April 29, 2018

SOAP: A Guide to Negotiation

adult-brainstorming-business-935977 By  David Rose 

A successful lawyer has to become an expert in negotiation. We thought it was unfair to keep this knowledge to ourselves, so we’ve compiled a handy list of negotiation techniques into SOAP. A good lawyer uses SOAP every day, which is why people think we’re slippery.

Silence

The Four Seasons said it best: ‘silence is golden’. People hate silence and they’ll do anything to fill it, even if that’s not in their best interest. This explains the music of Nickleback. A deliberate silence now and then can help you squeeze extra concessions from your counterparty or gain leverage on a price point.

Beware, though: when using silence in a negotiation, you’ll need a good poker face. Being quiet is only useful if you’re comfortable with being quiet. If you’re as uncomfortable as the person across the table, you won’t get anything from silence other than a large amount of flop sweat.

Outcome

Before you enter a negotiation, take the time to think about your ideal outcome. What would you like to come out of your discussion? What would the other party like? What can you work on together? All too often, people turn up at the negotiating table with no firm idea of what they actually want. This inevitably leads to conflict. It’s like playing water polo with somebody who can’t swim. Sure, it’s fun to watch, but it seems like a waste of time and those floaties aren’t fooling anybody.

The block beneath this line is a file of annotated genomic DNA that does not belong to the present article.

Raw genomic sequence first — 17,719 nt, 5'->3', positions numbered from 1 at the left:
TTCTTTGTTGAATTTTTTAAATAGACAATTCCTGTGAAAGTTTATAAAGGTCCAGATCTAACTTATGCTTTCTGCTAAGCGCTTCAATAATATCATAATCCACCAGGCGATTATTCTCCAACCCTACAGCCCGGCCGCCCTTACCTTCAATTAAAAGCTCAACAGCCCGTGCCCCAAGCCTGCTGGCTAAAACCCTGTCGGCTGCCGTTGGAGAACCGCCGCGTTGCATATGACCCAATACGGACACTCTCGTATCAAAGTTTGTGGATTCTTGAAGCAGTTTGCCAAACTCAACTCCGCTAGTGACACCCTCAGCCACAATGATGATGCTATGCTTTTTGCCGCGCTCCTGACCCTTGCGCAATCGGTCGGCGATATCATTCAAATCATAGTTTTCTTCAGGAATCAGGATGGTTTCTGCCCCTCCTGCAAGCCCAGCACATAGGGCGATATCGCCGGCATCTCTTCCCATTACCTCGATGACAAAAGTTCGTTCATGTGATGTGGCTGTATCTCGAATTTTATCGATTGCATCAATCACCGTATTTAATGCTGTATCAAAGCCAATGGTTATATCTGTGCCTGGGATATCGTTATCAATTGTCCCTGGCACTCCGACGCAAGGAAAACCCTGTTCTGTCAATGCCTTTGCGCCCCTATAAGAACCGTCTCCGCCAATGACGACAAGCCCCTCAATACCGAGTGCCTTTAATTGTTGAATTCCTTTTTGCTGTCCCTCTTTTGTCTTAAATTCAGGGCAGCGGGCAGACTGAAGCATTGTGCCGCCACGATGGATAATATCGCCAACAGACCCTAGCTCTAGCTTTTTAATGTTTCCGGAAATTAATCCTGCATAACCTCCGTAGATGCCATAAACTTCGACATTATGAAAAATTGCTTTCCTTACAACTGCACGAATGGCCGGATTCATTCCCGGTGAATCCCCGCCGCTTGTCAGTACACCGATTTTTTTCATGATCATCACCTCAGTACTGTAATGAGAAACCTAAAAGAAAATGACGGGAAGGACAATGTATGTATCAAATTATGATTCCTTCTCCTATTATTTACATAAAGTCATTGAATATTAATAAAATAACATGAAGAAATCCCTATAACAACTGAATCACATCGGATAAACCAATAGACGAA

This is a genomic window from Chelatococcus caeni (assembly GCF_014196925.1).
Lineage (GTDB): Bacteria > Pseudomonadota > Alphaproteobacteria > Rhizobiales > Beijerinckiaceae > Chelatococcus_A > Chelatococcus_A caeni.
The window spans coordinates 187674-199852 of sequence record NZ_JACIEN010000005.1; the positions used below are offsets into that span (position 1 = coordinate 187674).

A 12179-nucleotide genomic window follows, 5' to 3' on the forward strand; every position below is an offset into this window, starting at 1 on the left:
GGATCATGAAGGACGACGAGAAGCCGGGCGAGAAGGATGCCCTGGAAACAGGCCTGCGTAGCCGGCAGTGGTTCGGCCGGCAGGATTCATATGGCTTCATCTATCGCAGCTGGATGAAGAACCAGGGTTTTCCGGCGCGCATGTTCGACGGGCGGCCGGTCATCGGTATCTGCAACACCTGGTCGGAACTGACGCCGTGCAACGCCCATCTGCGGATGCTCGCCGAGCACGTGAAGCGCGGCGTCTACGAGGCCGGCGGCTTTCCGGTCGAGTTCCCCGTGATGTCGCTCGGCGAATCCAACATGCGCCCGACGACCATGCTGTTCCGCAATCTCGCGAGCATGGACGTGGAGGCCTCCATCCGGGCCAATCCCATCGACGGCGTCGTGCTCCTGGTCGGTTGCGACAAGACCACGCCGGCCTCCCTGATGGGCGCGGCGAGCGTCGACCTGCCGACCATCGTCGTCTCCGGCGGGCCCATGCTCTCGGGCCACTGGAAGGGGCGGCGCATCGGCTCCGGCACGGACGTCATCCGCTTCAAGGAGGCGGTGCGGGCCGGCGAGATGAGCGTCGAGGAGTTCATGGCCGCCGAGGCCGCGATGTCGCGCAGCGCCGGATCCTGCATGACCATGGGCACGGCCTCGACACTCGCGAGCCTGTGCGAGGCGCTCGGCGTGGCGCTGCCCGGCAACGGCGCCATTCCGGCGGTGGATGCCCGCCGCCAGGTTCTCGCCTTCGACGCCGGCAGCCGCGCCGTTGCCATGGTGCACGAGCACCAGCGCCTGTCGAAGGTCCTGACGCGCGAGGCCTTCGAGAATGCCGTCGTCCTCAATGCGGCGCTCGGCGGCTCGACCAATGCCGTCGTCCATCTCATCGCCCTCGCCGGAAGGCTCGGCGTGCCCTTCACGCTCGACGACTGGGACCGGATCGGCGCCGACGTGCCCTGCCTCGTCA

Acceptance

Many lawyers will warn you not to say things like “this is my final offer”. Giving yourself an ultimatum limits your ability to negotiate properly. Remember to be flexible. This doesn’t mean that you have to give up completely, but you should be prepared to make concessions. Sometimes the best way forward to take a few steps backwards. We read that in a fortune cookie once.

Pressure

Don’t put too much pressure on people. Anybody who’s ever been on a date knows that pressure can kill the mood. Sometimes a gentle touch can be just as effective as an aggressive browbeating. It’s important to remember that the person you’re dealing with is… well, a person. They often want the best outcome just as much as you do. If you’re sensitive to their needs, who knows? You might get lucky. Maybe you’ll move in together! (The dating analogy breaks down at a certain point).

So, there you have it. Get out there and start negotiating. Sometimes the best way forward is to use SOAP. (That one also came from a fortune cookie.)